“For the Children”: The Last Refuge of Anti-Encryption Scoundrels
The UK’s Home Office, Rolling Stone reports, is ramping up for a new offensive against end-to-end encryption, starting with a $750,000 payment to advertising agency M&C Saatchi for a publicity campaign aimed at scaring the bejabbers out of parents.
“Patriotism,” Samuel Johnson said in 1775, “is the last refuge of a scoundrel.” These days, it tends more toward first resort than last refuge. Both the UK and US governments have leaned into that approach for years — “TERRORISTS use encryption! You don’t like TERRORISTS, do you?” — with little success in budging public opinion.
So, naturally, they’re moving to their true last refuge: “Child pornographers and child sex traffickers use encryption! You don’t like child pornographers and child sex traffickers, do you? End-to-end encryption must be stopped FOR THE CHILLLLLDRENNN!”
Yes, terrorists and child pornographers and child sex traffickers do presumably use encryption. They also presumably use cash. And cars. And locks on their front doors. Just like you.
Government anti-encryption advocates hope you won’t notice that, like those other things, encryption is just a tool. Yes, it can be used to facilitate crime. It can also be used — in fact mostly IS used — to protect your private affairs from the prying eyes of criminals and governments alike.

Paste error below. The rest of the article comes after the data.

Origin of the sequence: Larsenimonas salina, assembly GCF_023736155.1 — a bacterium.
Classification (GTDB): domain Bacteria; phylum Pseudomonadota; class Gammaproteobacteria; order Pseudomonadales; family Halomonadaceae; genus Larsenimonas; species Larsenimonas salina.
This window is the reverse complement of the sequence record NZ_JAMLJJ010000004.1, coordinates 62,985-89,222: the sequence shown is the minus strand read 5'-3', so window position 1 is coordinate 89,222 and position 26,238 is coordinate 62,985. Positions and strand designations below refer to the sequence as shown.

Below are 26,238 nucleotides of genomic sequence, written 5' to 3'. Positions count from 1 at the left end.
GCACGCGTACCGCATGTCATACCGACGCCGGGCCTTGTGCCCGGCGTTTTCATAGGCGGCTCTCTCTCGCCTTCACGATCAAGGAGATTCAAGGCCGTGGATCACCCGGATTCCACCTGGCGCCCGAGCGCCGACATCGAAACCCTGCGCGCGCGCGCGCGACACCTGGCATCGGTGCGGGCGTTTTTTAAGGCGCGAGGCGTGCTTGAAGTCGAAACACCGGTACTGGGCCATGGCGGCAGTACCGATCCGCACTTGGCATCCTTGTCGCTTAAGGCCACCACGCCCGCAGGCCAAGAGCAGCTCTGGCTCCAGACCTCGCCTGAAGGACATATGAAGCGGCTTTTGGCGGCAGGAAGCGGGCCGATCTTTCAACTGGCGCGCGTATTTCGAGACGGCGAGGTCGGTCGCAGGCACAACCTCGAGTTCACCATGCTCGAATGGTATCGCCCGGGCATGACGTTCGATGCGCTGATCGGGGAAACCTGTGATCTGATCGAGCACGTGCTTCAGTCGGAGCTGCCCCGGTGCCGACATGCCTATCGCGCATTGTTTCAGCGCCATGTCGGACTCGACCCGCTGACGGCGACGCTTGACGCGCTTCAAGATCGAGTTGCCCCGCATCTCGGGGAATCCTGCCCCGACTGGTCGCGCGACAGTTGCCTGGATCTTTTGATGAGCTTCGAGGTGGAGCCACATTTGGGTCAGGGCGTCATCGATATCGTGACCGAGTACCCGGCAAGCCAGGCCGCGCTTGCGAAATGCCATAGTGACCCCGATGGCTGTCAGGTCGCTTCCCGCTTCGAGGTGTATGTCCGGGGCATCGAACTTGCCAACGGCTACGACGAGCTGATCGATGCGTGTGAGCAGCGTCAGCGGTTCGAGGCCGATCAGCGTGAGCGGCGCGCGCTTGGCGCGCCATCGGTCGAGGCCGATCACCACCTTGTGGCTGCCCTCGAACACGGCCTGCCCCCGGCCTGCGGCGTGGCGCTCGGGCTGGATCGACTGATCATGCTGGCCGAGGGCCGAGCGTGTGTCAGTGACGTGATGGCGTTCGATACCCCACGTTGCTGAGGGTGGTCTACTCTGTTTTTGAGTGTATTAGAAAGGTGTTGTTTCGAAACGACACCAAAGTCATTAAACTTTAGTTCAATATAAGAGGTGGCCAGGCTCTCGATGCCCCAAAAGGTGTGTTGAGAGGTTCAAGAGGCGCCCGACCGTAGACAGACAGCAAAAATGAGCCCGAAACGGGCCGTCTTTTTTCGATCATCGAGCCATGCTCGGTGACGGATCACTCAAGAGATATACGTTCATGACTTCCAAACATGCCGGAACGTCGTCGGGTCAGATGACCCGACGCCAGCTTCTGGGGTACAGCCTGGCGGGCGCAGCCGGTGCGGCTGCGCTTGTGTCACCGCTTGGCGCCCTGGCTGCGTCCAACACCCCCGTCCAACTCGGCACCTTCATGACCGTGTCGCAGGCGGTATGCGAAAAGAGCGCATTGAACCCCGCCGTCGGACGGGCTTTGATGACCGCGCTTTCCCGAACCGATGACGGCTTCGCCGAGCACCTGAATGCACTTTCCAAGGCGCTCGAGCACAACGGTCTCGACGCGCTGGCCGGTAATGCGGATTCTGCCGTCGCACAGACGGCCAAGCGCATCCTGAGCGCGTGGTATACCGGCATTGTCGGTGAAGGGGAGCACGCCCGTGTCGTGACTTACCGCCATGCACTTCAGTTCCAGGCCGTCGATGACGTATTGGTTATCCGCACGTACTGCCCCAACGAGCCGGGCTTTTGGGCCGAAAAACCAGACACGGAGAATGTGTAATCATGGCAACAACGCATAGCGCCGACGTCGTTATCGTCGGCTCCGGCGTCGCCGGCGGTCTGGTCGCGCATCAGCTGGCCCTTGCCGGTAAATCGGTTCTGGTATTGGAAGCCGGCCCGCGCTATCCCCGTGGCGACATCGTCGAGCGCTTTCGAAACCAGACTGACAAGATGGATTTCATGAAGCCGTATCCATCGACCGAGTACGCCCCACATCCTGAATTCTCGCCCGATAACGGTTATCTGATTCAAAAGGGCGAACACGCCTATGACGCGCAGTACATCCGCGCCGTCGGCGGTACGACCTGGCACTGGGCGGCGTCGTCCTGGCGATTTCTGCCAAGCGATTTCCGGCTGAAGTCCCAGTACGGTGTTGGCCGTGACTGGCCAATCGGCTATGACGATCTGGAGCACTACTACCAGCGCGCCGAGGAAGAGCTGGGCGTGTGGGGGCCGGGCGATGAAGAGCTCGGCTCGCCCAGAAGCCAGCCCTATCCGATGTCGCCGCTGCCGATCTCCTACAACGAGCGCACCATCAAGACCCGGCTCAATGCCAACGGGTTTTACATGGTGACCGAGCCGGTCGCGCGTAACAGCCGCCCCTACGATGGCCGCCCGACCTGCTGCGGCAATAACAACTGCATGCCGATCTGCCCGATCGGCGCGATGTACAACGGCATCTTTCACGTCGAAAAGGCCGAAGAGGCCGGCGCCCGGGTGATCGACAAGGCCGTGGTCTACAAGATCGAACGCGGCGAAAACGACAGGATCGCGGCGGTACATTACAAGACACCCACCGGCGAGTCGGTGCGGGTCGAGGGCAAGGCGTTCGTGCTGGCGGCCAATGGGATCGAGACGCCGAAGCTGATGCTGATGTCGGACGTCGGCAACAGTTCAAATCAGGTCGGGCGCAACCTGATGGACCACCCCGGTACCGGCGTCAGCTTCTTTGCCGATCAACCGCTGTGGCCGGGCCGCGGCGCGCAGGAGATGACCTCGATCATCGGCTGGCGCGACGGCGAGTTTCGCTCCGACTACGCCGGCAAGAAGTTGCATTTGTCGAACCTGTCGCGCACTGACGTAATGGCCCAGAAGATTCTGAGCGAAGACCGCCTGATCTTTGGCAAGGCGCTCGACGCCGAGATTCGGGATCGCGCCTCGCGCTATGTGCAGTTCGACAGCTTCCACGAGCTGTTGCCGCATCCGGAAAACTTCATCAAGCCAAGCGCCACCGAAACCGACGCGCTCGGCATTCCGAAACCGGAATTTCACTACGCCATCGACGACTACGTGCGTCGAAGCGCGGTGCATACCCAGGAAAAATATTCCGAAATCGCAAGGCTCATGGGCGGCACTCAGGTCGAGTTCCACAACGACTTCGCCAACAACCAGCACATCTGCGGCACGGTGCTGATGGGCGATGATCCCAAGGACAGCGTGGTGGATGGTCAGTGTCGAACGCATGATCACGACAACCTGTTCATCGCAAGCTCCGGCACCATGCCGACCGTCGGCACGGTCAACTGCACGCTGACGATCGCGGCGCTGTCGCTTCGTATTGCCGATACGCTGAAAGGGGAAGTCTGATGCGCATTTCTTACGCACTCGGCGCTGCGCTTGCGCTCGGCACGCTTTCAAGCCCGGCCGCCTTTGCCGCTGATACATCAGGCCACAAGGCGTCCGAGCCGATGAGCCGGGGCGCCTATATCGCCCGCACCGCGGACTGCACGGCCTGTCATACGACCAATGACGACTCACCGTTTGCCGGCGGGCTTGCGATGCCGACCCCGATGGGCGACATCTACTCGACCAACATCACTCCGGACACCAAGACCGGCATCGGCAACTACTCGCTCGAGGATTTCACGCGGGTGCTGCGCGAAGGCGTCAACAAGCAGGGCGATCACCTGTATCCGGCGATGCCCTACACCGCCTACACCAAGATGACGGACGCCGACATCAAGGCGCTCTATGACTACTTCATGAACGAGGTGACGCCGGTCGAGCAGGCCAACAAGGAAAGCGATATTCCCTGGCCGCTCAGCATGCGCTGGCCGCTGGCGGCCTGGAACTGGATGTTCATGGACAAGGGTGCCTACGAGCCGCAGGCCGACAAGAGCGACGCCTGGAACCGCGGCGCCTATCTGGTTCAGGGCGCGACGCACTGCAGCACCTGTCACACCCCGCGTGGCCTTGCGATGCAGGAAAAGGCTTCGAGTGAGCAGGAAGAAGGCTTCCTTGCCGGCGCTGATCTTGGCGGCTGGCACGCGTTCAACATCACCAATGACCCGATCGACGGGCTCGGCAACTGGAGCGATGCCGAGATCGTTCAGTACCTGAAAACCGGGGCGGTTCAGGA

Government anti-encryption advocates also hope you won’t notice that criminals and other evil-doers will always have resort to strong encryption if they’re willing to make even minimal efforts to use it. That cat’s been out of the bag for more than 30 years, since Phil Zimmerman released PGP (the first widely used “public key” encryption application) in 1991. Game over, voyeurs.
End-to-end encryption — encryption built directly into apps and requiring little or no effort to invoke — brings the benefits of online privacy to everyday Internet users. The campaigns against it aren’t aimed at terrorists or child pornographers or child sex traffickers. They’re aimed at you.
The same governments which resist even minimal transparency when it comes to their own operations, declaring huge troves of information “classified” and threatening those who reveal it with lengthy prison sentences, want to peek into your private affairs at will.
Not because they think you’re a terrorist or child pornographer or child sex trafficker, but because they consider themselves entitled to run your life and can’t abide anything which might get between them and that entitlement.
If encryption should be forbidden, it should be forbidden to governments, not to the rest of us.
Thomas L. Knapp (Twitter: @thomaslknapp) is director and senior news analyst at the William Lloyd Garrison Center for Libertarian Advocacy Journalism (thegarrisoncenter.org). He lives and works in north central Florida.